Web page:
Is Prince Harry Responsible For King Charles’ Cancer? Emotional stalemates with people close to us can stress our immune system

King Charles’ cancer diagnosis did come as a shocker for many. Despite our medical advances, cancer is often fatal in the long run. Thus, the news of someone having cancer brings on a sense of doom. One feels a deep sense of powerlessness at the thought of its possible outcome. A vibrant life is prematurely cut short.

There is media chatter insinuating that his prodigal son Prince Harry is to blame for his father’s health condition.

No doubt,  King Charles has been under extreme stress ever since Harry married his Diana-faking wife, Meghan Markle.

Additionally, Charles had to deal with his ailing parents and their subsequent demise. During this difficult time, he had to contend with Harry’s steady barrage of vitriolic whining plus his dreadful wife’s accusations of racism.

Is Prince Harry Responsible For King Charles’ Cancer?
King Charles and his son Harry during happier times

During all these extremely overwhelming circumstances, Charles had to maintain a stiff upper lip and carry on. Furthermore,  at the ripe old age of 73, he had to assume the responsibilities of the new monarch of the United Kingdom. All the while the shenanigans of his son and wife kept being played out on the world stage.

The anxiety and trepidation of waking up to another book, another interview, another documentary, all trying to discredit the royal family, must have been intense.

Unresolved Interpersonal Stress

Often, it is not the work-related stress that harms us most, it’s the unresolved interpersonal conflicts with the people closest to us that fry our nervous system. Interpersonal neurobiology is a proven fact. People you aren’t close to cannot hurt you as much because your brain schemas are not intertwined with them.

It’s the betrayal of our trust that rips us to our core.

Charles must have least expected this of his son who until his marriage had a fairly warm and amiable relationship with him. Then wham, the knife was plugged right into his heart without any warning. A clean cut hurts very much but it’s over.

But what Harry and his malignant wife are doing is death by a thousand cuts. There’s no resolution, no appeasing. The attacks keep coming at regular intervals.  Surely, Charles must be raging and must have wanted to retaliate but had to repress his feelings to avoid any further damage to the Royal Family’s reputation

It has been proven that the repression of anger leads to the chronic secretion of stress hormones like cortisol, that suppress our immune system. The body’s defenses are lowered against infection from the outside or malignant changes from within.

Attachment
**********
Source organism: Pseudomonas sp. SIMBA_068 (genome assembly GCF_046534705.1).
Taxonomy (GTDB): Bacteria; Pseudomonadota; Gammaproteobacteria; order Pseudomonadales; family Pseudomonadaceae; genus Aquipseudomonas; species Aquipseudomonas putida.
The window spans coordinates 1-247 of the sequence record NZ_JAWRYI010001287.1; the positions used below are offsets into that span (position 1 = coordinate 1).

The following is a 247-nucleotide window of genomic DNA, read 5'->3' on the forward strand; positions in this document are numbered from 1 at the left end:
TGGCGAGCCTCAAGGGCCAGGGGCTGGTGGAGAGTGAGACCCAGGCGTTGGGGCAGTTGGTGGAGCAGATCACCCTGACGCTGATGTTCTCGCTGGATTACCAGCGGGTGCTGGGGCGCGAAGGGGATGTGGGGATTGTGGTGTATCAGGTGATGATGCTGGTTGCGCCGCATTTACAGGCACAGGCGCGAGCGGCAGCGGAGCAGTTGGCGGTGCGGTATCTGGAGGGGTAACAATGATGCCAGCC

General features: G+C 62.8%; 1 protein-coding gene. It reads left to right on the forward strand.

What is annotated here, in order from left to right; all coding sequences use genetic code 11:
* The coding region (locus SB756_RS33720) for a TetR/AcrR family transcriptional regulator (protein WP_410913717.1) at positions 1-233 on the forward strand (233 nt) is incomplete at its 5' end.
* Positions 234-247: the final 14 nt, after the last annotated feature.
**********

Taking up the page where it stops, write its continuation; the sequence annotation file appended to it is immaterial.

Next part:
Eventually, one will develop a disease or mental health condition

Gabor Maté  – Stress and The Immune System

There’s only so much stress your body can withstand, eventually your body says no more – I can’t take this anymore and breaks down.

Harry’s favorite therapist, Gabor Maté in his book The Body Says No, explores the link between stress and disease. Maté has been one of the pioneers in the study of psychoneuroimmunology – how emotions affect one’s physiology.

Modern medical science often tries to reassure us that our minds and bodies are separate – when, in reality, they’re deeply interconnected. Mental stresses often play out in the body as physiological diseases, disorders, and chronic conditions that endanger our health and well-being.

It’s our emotional experiences that impact the body’s immune system and ultimately lead to illness rather than our genes.

My Genetic History

As someone who grew up around cancer, I completely lean towards the emotional model of disease.  My mother developed breast cancer when she was in her early thirties. I was around  3 years.

Even though she had a double mastectomy and lived a fairly normal life post her cancer diagnosis, the disease reoccurred in her uterus. She had to undergo a complete hysterectomy. I was 9.

My father the malevolent, heartless, lout refused to allow my mother to go to her mom’s place which was close to our home to recuperate. As a result, my mother had to struggle alone not even having the basic amenities like a western commode for toilet. She had to squat in the Indian toilet with her abdominal stitches still unhealed, they opened and she had her insides falling out when she had to be taken for an emergency re-surgery.

She nearly died but miraculously pulled through. From there it was downhill. My personality-disordered father played the role of the poor soul who had a dying wife and 2 small kids like a pro. Heartlessly, he did not try to improve his attitude or behavior toward my dying mother. She died at 4o. I was 11.